The top seven executives at Wal-Mart Stores Inc. together have more than 110 million reasons to manage the retailer’s business in a manner that meets with Wall Street approval.
For every $1 the Wal-Mart shares increase in price, Wal-Mart Stores CEO Doug McMillon personally benefits by more than $707,000 in his own stock holdings of the company. Likewise, that’s the loss when the stock moves the other way.
Although McMillon and the retailer’s management team benefit exponentially when Wall Street favors the stock, McMillon told analysts in June 2015 that short-term approval from Wall Street was not his first concern. He said decisions to raise worker pay and invest in e-commerce fulfillment would take time to reap rewards and the company’s board of directors had given him ample leeway to invest for the future, regardless of how Wall Street viewed this strategy.
During McMillon’s two year run as CEO there have been more losses than gains in his stock portfolio value as well as the top six executives who report to him. Wal-Mart’s stock price has declined more than 7% in the past two years, as Wall Street has largely taken a bearish view. Meanwhile, the overall Dow Jones Industrial Average rose 6.56% and the broader S&P 500 gained 10.89% in the same two years.
Five brokerage firms downgraded Wal-Mart shares between November 2014 and October 2015. Four of the downgrades were to a neutral position, indicating Wall Street has Wal-Mart in a lukewarm position at best given its “hold” recommendation by more than 60% of firms following the retailer. Two firms rated it a “buy” and two firms recommended the shares be sold back in late 2014.
When the retail giant closed its book of business for fiscal 2016 its top seven executives held more than 1.64 million shares of Wal-Mart stock in their personal and retirement accounts, according to a recent filing with the federal Securities and Exchange Commission. Those shares had a market value of $109.238 million as of Friday (Jan. 29) which was the last day of business for the company’s fiscal year.
Following are the executive stock holdings, listed according to share value, according to the federal filing.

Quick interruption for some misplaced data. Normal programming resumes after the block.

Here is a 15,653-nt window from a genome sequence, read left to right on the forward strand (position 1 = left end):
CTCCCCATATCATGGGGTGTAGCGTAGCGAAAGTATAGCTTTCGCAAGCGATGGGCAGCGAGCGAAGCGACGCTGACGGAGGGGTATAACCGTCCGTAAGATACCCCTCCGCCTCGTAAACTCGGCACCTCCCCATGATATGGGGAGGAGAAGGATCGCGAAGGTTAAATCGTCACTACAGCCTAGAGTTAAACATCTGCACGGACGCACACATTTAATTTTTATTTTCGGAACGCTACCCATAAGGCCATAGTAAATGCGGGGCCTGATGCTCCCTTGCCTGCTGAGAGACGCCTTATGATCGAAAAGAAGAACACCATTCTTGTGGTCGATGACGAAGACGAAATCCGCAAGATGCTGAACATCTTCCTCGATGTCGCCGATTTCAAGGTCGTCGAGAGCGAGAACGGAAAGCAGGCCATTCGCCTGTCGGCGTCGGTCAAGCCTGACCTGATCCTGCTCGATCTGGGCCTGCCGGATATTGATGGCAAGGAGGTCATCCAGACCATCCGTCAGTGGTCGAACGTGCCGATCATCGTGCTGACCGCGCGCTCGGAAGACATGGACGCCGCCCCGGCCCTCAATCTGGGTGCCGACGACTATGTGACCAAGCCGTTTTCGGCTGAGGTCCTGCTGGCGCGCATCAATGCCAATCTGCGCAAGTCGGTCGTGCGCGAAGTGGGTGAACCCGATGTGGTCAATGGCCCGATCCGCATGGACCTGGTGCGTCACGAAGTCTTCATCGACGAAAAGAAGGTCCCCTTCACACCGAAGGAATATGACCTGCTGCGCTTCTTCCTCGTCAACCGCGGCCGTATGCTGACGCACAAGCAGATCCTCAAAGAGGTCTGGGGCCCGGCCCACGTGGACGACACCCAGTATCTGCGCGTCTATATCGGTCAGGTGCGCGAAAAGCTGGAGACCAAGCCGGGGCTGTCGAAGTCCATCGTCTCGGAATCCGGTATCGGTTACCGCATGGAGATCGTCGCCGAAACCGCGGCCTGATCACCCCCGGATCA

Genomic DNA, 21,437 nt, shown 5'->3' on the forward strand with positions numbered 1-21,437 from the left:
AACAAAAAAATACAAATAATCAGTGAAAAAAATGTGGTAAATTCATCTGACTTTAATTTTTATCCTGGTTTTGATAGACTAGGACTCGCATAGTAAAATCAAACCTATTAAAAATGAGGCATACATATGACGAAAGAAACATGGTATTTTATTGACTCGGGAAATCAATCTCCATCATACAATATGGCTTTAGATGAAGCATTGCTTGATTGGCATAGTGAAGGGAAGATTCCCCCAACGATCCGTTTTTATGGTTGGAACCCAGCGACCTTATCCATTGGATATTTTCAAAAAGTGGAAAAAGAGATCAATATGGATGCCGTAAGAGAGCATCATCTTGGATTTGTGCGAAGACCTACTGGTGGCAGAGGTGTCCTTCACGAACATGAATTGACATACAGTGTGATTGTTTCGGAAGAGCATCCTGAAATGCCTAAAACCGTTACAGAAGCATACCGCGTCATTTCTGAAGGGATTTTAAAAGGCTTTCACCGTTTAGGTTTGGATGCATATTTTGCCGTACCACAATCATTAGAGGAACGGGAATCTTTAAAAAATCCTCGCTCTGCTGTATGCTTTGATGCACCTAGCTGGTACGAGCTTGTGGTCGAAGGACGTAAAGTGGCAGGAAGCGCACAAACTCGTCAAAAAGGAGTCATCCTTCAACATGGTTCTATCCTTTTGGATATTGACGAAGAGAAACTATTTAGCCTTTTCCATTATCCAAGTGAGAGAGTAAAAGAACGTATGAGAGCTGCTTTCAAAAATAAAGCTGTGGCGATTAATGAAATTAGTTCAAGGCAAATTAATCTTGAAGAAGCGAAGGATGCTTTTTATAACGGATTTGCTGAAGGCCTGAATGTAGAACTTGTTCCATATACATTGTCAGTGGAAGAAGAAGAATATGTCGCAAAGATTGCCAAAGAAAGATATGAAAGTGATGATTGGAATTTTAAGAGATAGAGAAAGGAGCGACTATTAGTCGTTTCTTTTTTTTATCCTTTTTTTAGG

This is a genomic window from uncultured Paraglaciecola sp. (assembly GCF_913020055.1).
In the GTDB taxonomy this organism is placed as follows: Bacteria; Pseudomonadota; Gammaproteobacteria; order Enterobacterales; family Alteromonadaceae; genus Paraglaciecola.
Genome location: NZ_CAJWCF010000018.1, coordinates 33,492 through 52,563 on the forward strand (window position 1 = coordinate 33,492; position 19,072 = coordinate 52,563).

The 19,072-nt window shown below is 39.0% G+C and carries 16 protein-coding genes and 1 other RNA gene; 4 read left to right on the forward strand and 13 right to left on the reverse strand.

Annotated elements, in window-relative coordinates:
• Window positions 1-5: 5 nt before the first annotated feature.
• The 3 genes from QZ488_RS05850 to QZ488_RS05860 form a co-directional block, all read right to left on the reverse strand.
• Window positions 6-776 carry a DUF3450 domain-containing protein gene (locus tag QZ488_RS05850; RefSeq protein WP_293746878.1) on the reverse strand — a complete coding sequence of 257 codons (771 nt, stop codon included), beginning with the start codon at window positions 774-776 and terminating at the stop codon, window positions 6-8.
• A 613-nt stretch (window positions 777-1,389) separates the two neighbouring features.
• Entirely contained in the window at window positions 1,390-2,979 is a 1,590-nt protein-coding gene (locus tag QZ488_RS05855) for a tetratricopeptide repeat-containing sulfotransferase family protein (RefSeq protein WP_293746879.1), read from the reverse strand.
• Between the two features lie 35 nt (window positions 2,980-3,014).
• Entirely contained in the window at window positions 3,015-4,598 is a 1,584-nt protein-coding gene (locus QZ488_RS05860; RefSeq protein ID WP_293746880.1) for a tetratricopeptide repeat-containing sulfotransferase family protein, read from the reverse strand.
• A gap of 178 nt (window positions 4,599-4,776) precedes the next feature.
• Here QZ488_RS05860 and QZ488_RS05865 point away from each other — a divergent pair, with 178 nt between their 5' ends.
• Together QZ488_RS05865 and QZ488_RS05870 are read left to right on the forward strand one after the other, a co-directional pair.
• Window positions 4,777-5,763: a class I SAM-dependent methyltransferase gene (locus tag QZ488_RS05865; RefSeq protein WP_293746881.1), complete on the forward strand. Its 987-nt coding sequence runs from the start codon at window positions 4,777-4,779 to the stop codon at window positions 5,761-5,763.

• Doug McMillon, Wal-Mart Stores CEO
707,590 shares valued at $46.955 million
• Rosalind Brewer, CEO Sam’s Club
242,679 shares valued at $16.104 million
• Neil Ashe, CEO global e-commerce
241,915 shares valued at $16.053 million
• David Cheesewright, CEO Walmart International
131,227 shares valued at $8.708 million
• Rollin Ford, chief administrative officer
129,095 shares valued at $8.566 million
• Greg Foran, CEO Walmart U.S.
88,273 shares valued at $5.857 million
• Brett Biggs, chief financial officer
61,559 shares valued at $4.085 million
Each of these executives receive shares and options to purchase shares in the form of deferred annual compensation which is largely based on performance. In other words, the better the retailer performs, the more the executives can earn in shares and other forms of deferred compensation.
McMillon told analysts in October that earnings will be lower than historic norms for the next two to three years as the retailer focuses on higher wages costing $1.5 billion more and another $2 billion it plans to spend on its global e-commerce business. He said the investments were crucial if Wal-Mart expects to win in the future of retail.
“Our investments in our people, our stores and our digital capabilities and e-commerce business are the right ones. We will be the first to build a seamless customer experience at scale to save our customers not only money but also time,” McMillon told analysts in October 2015.
Wall Street didn’t see it that way. The share price tumbled more than 10% immediately after Wal-Mart reduced its earnings guidance through 2017. The shares traded between $58 and $60 per share through the end of 2015.
Analysts such as Ben Bienvenu of Stephens Inc., and Brian Yarborough at Edward D. Jones took a wait and see approach to Wal-Mart shares which have recently begun to rebound amid overall market volatility.
Olive Chen, an analyst with Cowen & Company, also remains on the sidelines while noting his firm’s research shows happier Walmart customers, cleaner stores, upgraded staffing and expansion in its bricks and clicks e-commerce business. Chen said in November the upside potential he saw in the stock price was at $66. That is now being raised. Wal-Mart shares were trading above $67 on Monday (Feb. 1,) which is also the first day of the company’s new year.
Chen applauded Wal-Mart management for resetting the bar higher in October. He said the idea was the right one, but there would be pain in the short-term. No one believed the short-term would be three months. As plummeting oil prices and other global concerns hammered U.S. equity markets in early 2016, Wal-Mart shares have become a safer haven for speculators and longer term investors.
The timing of the rebound also coincides with the retailer’s plans to aggressively buy back roughly $20 billion in outstanding stock over the next two years. The Wal-Mart share price is up 10.5% year-to-date while the Dow Jones Industrial Average has lost 5.37% and the S&P 500 is down 4.83%.
Perhaps the icing on the cake for Wal-Mart investors is the consistent dividend and the retailer’s commitment to increasing it annually over the past 42 years. At $1.96 per share paid annually, the dividend yield at today’s price of $67.80 equals 2.95%, one of the higher dividends paid among retail competitors.
Of course, the higher dividend is beneficial to the Walton Family, the largest holders of the retailer’s shares.